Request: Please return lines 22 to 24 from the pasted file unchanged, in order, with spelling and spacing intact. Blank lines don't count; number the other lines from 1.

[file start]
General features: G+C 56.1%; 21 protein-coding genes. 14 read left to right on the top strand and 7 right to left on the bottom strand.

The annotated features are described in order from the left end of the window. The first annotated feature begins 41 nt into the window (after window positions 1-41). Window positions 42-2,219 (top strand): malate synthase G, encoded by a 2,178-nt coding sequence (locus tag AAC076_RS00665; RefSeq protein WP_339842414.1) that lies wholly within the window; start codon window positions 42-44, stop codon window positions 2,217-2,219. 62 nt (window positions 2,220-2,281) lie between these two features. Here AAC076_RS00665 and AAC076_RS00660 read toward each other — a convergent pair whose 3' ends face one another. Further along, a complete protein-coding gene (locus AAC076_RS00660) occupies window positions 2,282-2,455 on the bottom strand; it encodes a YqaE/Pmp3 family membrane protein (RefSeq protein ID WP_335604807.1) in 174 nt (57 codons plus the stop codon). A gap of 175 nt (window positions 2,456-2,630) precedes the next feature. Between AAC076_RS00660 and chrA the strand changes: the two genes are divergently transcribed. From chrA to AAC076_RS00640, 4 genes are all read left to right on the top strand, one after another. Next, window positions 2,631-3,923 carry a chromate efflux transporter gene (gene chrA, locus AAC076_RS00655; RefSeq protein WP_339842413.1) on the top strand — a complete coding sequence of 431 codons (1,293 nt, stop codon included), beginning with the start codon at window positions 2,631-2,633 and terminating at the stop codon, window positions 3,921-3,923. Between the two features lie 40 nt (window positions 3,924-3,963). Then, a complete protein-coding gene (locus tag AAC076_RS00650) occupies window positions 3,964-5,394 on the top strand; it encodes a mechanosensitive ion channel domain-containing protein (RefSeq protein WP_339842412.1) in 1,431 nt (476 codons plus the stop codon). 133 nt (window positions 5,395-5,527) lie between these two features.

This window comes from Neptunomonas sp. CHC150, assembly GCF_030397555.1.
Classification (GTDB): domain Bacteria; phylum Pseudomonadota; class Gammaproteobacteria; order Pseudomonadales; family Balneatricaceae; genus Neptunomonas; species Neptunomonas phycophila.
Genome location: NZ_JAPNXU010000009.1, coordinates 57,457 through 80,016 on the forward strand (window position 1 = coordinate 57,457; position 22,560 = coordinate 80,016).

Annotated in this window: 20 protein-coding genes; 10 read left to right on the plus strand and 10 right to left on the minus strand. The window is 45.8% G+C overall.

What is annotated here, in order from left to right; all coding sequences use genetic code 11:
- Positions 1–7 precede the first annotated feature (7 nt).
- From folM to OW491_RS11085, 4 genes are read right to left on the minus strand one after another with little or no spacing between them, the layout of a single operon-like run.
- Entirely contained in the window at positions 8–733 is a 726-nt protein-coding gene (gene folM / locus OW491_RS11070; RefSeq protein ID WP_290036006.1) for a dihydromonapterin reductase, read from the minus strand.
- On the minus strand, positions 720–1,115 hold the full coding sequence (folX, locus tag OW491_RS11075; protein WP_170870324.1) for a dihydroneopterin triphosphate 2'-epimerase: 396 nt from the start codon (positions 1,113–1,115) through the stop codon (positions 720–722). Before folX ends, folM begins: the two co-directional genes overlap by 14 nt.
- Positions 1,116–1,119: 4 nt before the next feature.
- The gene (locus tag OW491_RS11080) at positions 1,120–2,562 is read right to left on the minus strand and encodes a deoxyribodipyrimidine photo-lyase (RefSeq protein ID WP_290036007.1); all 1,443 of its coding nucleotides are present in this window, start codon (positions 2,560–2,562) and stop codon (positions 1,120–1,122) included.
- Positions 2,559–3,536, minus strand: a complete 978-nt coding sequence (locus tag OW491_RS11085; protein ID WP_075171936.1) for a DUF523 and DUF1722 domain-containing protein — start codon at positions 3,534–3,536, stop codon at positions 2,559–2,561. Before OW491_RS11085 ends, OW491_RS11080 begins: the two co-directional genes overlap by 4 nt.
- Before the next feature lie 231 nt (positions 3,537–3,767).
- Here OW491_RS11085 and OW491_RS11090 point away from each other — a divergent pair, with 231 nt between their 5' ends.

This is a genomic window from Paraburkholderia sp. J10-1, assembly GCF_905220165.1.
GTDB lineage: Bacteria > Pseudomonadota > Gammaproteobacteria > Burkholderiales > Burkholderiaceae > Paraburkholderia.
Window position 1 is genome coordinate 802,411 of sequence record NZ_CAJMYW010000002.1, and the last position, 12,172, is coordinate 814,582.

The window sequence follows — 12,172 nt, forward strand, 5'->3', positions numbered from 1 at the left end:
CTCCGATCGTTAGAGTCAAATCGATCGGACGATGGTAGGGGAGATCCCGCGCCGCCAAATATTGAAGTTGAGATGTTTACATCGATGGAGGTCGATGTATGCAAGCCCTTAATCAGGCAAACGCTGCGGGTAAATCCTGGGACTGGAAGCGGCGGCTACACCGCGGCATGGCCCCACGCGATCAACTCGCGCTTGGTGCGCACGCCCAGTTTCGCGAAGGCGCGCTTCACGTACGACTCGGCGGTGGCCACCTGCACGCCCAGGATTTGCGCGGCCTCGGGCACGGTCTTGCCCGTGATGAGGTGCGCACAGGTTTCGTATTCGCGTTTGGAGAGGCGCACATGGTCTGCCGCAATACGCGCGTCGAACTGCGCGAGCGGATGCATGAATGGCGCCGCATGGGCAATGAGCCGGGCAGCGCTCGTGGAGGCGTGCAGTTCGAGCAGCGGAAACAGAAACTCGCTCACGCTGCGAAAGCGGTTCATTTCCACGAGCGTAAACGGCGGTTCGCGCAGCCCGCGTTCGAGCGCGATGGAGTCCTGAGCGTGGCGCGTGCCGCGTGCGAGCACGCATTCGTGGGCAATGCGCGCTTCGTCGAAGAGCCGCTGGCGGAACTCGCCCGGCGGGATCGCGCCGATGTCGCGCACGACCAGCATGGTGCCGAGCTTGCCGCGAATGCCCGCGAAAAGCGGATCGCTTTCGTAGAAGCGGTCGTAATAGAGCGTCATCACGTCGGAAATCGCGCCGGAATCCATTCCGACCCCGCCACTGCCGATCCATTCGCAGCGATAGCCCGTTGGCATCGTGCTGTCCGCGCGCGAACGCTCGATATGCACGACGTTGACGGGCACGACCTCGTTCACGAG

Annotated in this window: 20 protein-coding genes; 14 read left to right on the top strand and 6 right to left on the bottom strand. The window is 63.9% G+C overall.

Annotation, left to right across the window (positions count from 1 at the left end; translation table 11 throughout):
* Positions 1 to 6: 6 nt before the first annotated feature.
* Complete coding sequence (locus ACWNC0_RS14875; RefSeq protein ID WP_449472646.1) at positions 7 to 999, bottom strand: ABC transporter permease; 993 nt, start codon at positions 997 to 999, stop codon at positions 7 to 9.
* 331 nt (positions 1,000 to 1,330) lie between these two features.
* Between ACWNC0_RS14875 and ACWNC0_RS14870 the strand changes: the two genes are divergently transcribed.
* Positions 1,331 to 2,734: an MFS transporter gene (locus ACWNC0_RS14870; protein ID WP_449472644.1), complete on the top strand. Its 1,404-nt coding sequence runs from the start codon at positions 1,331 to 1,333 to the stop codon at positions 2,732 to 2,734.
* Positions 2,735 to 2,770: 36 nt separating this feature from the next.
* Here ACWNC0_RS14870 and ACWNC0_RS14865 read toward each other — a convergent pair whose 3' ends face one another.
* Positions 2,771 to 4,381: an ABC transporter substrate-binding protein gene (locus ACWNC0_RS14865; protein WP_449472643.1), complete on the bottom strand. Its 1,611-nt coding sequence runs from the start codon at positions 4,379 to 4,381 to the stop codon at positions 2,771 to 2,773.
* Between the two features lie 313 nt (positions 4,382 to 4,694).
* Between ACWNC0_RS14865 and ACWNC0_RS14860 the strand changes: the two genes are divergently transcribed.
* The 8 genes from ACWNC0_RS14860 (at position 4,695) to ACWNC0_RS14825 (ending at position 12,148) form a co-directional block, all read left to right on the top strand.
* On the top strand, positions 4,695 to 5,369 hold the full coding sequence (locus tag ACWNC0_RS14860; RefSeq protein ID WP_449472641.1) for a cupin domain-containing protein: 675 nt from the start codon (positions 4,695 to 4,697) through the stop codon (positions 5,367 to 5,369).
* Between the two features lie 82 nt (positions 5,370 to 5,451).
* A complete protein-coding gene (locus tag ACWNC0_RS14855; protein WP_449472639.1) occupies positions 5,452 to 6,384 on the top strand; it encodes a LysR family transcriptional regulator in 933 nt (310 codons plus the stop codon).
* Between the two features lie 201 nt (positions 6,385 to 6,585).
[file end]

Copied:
Annotated in this window: 20 protein-coding genes; 14 read left to right on the top strand and 6 right to left on the bottom strand. The window is 63.9% G+C overall.

Annotation, left to right across the window (positions count from 1 at the left end; translation table 11 throughout):
* Positions 1 to 6: 6 nt before the first annotated feature.